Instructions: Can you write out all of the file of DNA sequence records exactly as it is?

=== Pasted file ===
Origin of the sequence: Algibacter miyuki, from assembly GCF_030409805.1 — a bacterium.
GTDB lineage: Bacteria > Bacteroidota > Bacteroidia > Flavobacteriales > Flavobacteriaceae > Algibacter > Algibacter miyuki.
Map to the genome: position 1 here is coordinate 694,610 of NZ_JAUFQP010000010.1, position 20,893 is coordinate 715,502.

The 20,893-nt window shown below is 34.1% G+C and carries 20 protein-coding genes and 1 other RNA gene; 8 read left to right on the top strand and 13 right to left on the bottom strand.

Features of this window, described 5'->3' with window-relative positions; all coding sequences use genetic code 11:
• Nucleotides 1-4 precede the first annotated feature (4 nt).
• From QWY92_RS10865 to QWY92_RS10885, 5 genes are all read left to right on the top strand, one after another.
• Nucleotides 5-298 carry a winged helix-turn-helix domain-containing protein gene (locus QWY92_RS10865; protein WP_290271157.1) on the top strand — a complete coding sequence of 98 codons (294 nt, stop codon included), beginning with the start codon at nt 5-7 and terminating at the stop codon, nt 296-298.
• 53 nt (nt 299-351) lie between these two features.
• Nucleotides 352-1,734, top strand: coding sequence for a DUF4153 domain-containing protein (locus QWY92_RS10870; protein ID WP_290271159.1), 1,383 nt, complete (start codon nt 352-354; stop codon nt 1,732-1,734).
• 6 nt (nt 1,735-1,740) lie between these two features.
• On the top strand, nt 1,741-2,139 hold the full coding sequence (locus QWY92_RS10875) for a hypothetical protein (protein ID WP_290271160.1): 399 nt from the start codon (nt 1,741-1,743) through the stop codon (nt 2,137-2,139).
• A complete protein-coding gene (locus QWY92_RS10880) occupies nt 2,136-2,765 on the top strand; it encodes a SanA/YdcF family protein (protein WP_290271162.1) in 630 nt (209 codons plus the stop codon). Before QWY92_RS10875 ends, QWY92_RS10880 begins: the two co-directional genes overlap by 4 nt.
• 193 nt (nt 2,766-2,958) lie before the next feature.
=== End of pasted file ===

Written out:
Origin of the sequence: Algibacter miyuki, from assembly GCF_030409805.1 — a bacterium.
GTDB lineage: Bacteria > Bacteroidota > Bacteroidia > Flavobacteriales > Flavobacteriaceae > Algibacter > Algibacter miyuki.
Map to the genome: position 1 here is coordinate 694,610 of NZ_JAUFQP010000010.1, position 20,893 is coordinate 715,502.

The 20,893-nt window shown below is 34.1% G+C and carries 20 protein-coding genes and 1 other RNA gene; 8 read left to right on the top strand and 13 right to left on the bottom strand.

Features of this window, described 5'->3' with window-relative positions; all coding sequences use genetic code 11:
• Nucleotides 1-4 precede the first annotated feature (4 nt).
• From QWY92_RS10865 to QWY92_RS10885, 5 genes are all read left to right on the top strand, one after another.
• Nucleotides 5-298 carry a winged helix-turn-helix domain-containing protein gene (locus QWY92_RS10865; protein WP_290271157.1) on the top strand — a complete coding sequence of 98 codons (294 nt, stop codon included), beginning with the start codon at nt 5-7 and terminating at the stop codon, nt 296-298.
• 53 nt (nt 299-351) lie between these two features.
• Nucleotides 352-1,734, top strand: coding sequence for a DUF4153 domain-containing protein (locus QWY92_RS10870; protein ID WP_290271159.1), 1,383 nt, complete (start codon nt 352-354; stop codon nt 1,732-1,734).
• 6 nt (nt 1,735-1,740) lie between these two features.
• On the top strand, nt 1,741-2,139 hold the full coding sequence (locus QWY92_RS10875) for a hypothetical protein (protein ID WP_290271160.1): 399 nt from the start codon (nt 1,741-1,743) through the stop codon (nt 2,137-2,139).
• A complete protein-coding gene (locus QWY92_RS10880) occupies nt 2,136-2,765 on the top strand; it encodes a SanA/YdcF family protein (protein WP_290271162.1) in 630 nt (209 codons plus the stop codon). Before QWY92_RS10875 ends, QWY92_RS10880 begins: the two co-directional genes overlap by 4 nt.
• 193 nt (nt 2,766-2,958) lie before the next feature.